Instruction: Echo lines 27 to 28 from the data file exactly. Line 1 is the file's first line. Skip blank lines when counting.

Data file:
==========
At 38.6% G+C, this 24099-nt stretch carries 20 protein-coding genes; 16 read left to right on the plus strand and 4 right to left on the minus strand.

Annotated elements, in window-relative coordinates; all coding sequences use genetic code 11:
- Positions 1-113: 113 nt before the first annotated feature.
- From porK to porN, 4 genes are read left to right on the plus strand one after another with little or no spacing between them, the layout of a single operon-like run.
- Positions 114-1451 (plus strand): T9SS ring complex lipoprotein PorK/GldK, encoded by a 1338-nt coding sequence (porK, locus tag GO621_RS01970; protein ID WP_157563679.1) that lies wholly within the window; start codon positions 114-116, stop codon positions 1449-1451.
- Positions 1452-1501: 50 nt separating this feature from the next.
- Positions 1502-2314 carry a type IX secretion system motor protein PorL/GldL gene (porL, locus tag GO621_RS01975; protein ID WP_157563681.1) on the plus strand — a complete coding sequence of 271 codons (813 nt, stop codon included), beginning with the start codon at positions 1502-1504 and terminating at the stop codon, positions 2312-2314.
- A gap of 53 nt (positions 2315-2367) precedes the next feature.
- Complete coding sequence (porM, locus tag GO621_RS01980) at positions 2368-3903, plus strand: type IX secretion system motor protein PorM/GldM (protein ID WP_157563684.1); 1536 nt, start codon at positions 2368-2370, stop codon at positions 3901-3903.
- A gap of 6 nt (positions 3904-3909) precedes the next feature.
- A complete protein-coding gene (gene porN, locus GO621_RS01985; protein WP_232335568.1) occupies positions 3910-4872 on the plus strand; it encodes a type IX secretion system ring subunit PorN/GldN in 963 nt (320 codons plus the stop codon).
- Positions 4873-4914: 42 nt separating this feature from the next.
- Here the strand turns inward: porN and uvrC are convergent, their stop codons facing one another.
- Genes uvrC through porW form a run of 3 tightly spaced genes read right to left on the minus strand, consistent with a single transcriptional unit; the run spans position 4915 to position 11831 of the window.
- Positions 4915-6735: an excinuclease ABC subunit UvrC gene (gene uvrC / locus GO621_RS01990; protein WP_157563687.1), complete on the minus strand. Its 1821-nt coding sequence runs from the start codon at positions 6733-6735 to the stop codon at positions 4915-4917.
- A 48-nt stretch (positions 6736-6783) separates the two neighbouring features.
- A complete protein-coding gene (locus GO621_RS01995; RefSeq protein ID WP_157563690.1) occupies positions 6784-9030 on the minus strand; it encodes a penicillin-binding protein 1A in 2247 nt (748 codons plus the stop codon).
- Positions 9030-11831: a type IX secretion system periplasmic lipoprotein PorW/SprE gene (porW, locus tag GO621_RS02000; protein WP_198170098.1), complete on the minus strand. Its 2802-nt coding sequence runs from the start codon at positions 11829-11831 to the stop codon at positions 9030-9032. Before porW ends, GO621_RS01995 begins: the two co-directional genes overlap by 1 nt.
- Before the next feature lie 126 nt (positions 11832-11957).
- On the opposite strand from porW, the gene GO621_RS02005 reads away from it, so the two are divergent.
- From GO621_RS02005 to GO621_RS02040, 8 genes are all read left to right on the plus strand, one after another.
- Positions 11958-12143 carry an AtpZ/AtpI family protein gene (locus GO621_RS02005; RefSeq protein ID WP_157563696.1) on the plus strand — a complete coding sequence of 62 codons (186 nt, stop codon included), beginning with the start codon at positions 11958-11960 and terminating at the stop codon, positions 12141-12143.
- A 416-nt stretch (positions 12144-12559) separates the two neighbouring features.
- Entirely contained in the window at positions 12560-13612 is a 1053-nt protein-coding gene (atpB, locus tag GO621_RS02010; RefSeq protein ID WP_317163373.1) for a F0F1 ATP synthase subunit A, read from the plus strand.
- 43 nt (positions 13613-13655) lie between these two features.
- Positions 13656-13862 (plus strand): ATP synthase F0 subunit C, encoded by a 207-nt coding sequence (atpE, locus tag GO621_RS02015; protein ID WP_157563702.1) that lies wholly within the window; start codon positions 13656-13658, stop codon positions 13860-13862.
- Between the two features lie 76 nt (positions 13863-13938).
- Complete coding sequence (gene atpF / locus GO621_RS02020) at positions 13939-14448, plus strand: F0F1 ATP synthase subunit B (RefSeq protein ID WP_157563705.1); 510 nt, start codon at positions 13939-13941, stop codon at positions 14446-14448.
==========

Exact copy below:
- Between the two features lie 76 nt (positions 13863-13938).
- Complete coding sequence (gene atpF / locus GO621_RS02020) at positions 13939-14448, plus strand: F0F1 ATP synthase subunit B (RefSeq protein ID WP_157563705.1); 510 nt, start codon at positions 13939-13941, stop codon at positions 14446-14448.